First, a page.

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  • Bern III Conference on Cooperation among the Biodiversity-related Conventions for the Implementation of the Kunming-Montreal Global Biodiversity Framework

    INTERVENTION (Bern III – Business Sector)

    Dr. Theresa Mundita S. Lim

    Executive Director

    ASEAN Centre for Biodiversity

    The private sector has long been recognised as a key player in biodiversity conservation. Enormous potential for partnerships can be envisaged if sustainability practices are integrated into their operations. Mainstreaming biodiversity calls for a much-needed shift of paradigms, culture and core values, and business processes and models. 

    In COPs 10 and 11, decisions by the Parties led to the creation of a platform for organisations, private sector, and international organisations among others,  towards mainstreaming biodiversity in the business sector—the GPBB. The Global Partnership is working closely with CBD Secretariat with a focus on supporting the implementation and working with large, medium, and small businesses and initiatives on the ground. 

    With the twin challenges of  climate change and biodiversity loss,  recognizing that these issues are inextricably linked, is fundamental in navigating the road to sustainability, most especially for a region that is both vulnerable and biodiverse, like the ASEAN.  So we are pleased to have been elected as Chair of the GPBB from 2022 to 2024. 

    Among the targets identified in the KMGBF that are most relevant to the private sector are Targets 14 (full integration of biodiversity and its multiple values into policies, regulations, planning and development processes…within and across all levels of government and across all sectors, in particular those with significant impacts on biodiversity, progressively aligning all relevant public and private activities, fiscal and financial flows with the goals and targets of this framework; ), 15 (disclosure and reporting by business on its dependencies and impacts on biodiversity, including reducing these impacts by 50 per cent;) and 18 (calls to identify by 2025, and eliminate, phase out or reform incentives, including subsidies, harmful for biodiversity, in a proportionate, just, fair, effective and equitable way, while substantially and progressively reducing them by at least 500 billion USD per year by 2030, starting with the most harmful incentives, and scale up positive incentives for the conservation and sustainable use of biodiversity).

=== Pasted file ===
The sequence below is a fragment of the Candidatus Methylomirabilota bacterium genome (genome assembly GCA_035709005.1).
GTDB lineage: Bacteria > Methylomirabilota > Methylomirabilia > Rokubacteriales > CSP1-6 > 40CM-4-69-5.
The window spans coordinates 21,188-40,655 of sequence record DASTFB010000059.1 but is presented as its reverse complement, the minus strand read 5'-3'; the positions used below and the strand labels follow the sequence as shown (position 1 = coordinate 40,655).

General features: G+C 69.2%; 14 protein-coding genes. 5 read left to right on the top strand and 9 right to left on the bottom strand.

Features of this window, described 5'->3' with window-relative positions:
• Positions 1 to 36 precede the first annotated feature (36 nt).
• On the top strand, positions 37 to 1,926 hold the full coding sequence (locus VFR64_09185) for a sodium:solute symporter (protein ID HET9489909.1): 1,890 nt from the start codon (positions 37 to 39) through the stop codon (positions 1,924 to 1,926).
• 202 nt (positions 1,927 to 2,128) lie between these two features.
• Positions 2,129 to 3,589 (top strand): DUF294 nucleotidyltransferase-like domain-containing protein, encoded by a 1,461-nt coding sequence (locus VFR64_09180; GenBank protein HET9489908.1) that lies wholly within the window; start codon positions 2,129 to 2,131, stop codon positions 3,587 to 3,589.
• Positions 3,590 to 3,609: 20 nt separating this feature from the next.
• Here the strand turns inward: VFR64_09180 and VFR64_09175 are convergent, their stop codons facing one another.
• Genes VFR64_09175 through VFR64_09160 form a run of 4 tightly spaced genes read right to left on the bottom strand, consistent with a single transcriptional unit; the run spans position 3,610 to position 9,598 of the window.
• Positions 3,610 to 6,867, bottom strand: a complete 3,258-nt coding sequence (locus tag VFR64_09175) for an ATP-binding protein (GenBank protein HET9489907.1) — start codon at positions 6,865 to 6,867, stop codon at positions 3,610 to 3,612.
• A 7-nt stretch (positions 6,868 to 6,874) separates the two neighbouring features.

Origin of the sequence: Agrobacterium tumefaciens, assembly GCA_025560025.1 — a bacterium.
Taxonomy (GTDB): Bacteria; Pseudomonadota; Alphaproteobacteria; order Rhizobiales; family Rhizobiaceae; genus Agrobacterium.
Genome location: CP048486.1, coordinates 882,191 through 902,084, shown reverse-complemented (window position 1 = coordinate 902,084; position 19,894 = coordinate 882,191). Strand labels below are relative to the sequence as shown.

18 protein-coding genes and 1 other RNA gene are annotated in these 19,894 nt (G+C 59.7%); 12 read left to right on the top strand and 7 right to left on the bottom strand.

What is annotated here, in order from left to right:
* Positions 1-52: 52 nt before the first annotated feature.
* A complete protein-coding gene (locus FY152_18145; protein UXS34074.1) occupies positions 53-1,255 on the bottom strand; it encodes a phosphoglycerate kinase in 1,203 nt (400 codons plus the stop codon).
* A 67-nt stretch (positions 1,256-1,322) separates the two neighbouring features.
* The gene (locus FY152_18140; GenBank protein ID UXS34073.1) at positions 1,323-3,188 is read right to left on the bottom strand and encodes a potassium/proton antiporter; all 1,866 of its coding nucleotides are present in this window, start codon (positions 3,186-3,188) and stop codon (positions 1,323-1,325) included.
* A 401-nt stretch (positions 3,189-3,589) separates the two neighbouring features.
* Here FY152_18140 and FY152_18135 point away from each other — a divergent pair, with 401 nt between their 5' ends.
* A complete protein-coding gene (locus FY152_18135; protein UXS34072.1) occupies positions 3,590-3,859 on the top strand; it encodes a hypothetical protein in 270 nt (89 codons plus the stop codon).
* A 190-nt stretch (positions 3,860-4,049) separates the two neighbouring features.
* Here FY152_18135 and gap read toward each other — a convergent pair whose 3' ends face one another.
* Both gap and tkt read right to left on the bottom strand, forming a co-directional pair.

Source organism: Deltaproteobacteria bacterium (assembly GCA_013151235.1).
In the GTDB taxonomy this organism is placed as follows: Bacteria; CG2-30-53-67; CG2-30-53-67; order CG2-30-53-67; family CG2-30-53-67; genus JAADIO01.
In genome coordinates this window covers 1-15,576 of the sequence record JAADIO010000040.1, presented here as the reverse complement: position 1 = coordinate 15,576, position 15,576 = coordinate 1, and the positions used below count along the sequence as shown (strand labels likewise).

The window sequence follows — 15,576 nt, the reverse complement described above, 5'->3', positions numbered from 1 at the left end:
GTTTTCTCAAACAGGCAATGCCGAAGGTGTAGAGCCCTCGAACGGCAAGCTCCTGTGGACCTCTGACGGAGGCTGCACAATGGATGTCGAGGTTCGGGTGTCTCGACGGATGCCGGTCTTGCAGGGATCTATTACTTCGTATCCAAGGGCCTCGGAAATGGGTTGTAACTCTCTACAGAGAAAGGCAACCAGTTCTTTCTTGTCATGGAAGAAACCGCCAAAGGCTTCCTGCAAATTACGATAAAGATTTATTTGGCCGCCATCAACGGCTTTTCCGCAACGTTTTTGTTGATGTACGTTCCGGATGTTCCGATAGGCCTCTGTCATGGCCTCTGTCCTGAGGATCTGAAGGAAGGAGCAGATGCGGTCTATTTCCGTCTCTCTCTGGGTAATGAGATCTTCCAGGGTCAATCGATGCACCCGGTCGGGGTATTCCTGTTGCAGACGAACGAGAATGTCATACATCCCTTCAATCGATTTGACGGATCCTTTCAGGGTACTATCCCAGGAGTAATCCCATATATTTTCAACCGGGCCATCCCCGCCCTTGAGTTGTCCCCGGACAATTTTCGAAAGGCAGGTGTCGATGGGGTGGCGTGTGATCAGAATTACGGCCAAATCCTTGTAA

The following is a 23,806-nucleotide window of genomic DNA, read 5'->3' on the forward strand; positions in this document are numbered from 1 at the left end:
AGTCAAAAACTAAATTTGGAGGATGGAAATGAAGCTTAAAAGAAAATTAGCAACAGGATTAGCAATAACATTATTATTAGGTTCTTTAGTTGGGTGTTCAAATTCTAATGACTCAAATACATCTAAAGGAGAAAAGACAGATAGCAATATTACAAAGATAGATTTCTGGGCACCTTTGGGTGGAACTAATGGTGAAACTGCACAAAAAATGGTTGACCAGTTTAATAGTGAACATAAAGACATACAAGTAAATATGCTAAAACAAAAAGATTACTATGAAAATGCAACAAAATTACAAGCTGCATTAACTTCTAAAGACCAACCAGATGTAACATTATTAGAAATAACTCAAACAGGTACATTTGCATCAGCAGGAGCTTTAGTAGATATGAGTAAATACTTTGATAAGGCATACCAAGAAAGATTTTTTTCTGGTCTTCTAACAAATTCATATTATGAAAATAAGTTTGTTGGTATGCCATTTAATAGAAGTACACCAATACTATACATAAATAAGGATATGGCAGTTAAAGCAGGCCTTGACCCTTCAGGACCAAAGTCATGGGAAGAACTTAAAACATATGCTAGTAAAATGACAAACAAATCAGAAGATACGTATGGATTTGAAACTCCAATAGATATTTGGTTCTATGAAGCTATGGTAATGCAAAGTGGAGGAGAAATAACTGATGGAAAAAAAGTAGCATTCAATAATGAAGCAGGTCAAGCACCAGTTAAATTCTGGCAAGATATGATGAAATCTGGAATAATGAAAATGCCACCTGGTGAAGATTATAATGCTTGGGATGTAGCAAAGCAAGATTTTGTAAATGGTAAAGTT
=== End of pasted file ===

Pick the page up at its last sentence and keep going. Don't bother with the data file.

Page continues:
Meanwhile, the ASEAN’s business council identified the following priority legacy areas, among others : promoting carbon markets (Carbon Centre of Excellence) and sustainable agriculture ( closed-loop model for agricultural products).  By incorporating biodiversity or ecosystem services values and highlighting nature-based solutions into these priorities, we found entry points to partner with the business sector on achieving multiple benefits, including meeting the KMGBF targets. At the moment, we are organising a small group meeting under the GPBB on recommendations for positive incentives for biodiversity-friendly business practices. Hopefully this will be taken on board by Parties of the CBD and other concerned MEAs later on. 

    Aside from synergy with the UNFCCC, synergies with CITES, CMS, and IPPC is also considered relevant to the business sector,  as the sector continue to advance and promote sustainable farming, food production and food harvesting, while complying with regulatory requirements that are perceived to disincentivize sustainable use and investments.  

    There may be other MEAs that affect the business sector, but we do have the opportunity to discuss all these in the next two days. Since the Meetings and Conferences under these MEAs are, more often,  being handled by different focal points coming from different government sectors or agencies, it is not clear how these global policies and guidance are influencing regional and national investment policies, which may be overlapping and possibly even drive inconsistencies, sending confusing signals to business. Perhaps the Bern process would be able to help surface this towards a more coherent and coordinated action across sectors at the regional, subregional and national levels, not only for the benefit of the business community, but also to encourage them to actively contribute to the successful implementation of the Global Biodiversity Framework.

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